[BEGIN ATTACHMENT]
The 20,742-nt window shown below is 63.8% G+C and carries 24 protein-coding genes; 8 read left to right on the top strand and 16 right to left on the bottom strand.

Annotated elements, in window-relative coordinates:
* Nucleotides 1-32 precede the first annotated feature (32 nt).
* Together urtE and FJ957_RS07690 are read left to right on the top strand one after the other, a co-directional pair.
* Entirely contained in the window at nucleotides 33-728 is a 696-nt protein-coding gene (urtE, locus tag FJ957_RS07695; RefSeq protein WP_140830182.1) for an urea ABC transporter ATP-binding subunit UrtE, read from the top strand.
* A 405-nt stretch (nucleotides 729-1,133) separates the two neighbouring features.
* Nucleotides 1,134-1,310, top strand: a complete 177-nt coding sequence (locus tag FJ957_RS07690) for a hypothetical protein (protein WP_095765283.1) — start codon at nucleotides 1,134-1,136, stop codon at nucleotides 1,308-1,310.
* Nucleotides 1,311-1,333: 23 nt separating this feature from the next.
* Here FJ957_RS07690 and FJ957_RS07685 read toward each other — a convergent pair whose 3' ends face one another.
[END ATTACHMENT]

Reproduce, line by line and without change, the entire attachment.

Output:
The 20,742-nt window shown below is 63.8% G+C and carries 24 protein-coding genes; 8 read left to right on the top strand and 16 right to left on the bottom strand.

Annotated elements, in window-relative coordinates:
* Nucleotides 1-32 precede the first annotated feature (32 nt).
* Together urtE and FJ957_RS07690 are read left to right on the top strand one after the other, a co-directional pair.
* Entirely contained in the window at nucleotides 33-728 is a 696-nt protein-coding gene (urtE, locus tag FJ957_RS07695; RefSeq protein WP_140830182.1) for an urea ABC transporter ATP-binding subunit UrtE, read from the top strand.
* A 405-nt stretch (nucleotides 729-1,133) separates the two neighbouring features.
* Nucleotides 1,134-1,310, top strand: a complete 177-nt coding sequence (locus tag FJ957_RS07690) for a hypothetical protein (protein WP_095765283.1) — start codon at nucleotides 1,134-1,136, stop codon at nucleotides 1,308-1,310.
* Nucleotides 1,311-1,333: 23 nt separating this feature from the next.
* Here FJ957_RS07690 and FJ957_RS07685 read toward each other — a convergent pair whose 3' ends face one another.